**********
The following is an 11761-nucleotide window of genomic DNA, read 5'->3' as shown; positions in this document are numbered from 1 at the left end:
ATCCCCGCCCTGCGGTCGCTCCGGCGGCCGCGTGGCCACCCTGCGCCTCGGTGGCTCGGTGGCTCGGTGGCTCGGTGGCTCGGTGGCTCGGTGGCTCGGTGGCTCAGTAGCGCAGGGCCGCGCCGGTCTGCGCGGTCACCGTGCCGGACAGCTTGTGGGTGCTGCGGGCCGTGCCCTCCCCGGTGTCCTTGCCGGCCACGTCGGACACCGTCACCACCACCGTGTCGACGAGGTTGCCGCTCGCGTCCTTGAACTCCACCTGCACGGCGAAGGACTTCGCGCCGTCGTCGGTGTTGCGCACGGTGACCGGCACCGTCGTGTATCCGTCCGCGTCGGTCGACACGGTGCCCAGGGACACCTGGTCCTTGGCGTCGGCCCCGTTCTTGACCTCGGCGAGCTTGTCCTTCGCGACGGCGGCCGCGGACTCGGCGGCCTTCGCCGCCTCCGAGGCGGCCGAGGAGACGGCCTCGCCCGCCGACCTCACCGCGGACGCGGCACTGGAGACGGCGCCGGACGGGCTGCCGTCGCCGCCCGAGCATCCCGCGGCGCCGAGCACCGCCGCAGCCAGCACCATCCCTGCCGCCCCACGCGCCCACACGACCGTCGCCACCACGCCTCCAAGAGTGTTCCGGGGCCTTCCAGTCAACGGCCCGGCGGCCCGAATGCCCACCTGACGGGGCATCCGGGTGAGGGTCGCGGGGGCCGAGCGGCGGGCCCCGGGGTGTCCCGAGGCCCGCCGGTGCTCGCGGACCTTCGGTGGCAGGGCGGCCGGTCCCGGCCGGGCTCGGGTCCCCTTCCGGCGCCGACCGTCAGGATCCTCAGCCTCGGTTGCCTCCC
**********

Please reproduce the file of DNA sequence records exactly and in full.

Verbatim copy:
The following is an 11761-nucleotide window of genomic DNA, read 5'->3' as shown; positions in this document are numbered from 1 at the left end:
ATCCCCGCCCTGCGGTCGCTCCGGCGGCCGCGTGGCCACCCTGCGCCTCGGTGGCTCGGTGGCTCGGTGGCTCGGTGGCTCGGTGGCTCGGTGGCTCGGTGGCTCAGTAGCGCAGGGCCGCGCCGGTCTGCGCGGTCACCGTGCCGGACAGCTTGTGGGTGCTGCGGGCCGTGCCCTCCCCGGTGTCCTTGCCGGCCACGTCGGACACCGTCACCACCACCGTGTCGACGAGGTTGCCGCTCGCGTCCTTGAACTCCACCTGCACGGCGAAGGACTTCGCGCCGTCGTCGGTGTTGCGCACGGTGACCGGCACCGTCGTGTATCCGTCCGCGTCGGTCGACACGGTGCCCAGGGACACCTGGTCCTTGGCGTCGGCCCCGTTCTTGACCTCGGCGAGCTTGTCCTTCGCGACGGCGGCCGCGGACTCGGCGGCCTTCGCCGCCTCCGAGGCGGCCGAGGAGACGGCCTCGCCCGCCGACCTCACCGCGGACGCGGCACTGGAGACGGCGCCGGACGGGCTGCCGTCGCCGCCCGAGCATCCCGCGGCGCCGAGCACCGCCGCAGCCAGCACCATCCCTGCCGCCCCACGCGCCCACACGACCGTCGCCACCACGCCTCCAAGAGTGTTCCGGGGCCTTCCAGTCAACGGCCCGGCGGCCCGAATGCCCACCTGACGGGGCATCCGGGTGAGGGTCGCGGGGGCCGAGCGGCGGGCCCCGGGGTGTCCCGAGGCCCGCCGGTGCTCGCGGACCTTCGGTGGCAGGGCGGCCGGTCCCGGCCGGGCTCGGGTCCCCTTCCGGCGCCGACCGTCAGGATCCTCAGCCTCGGTTGCCTCCC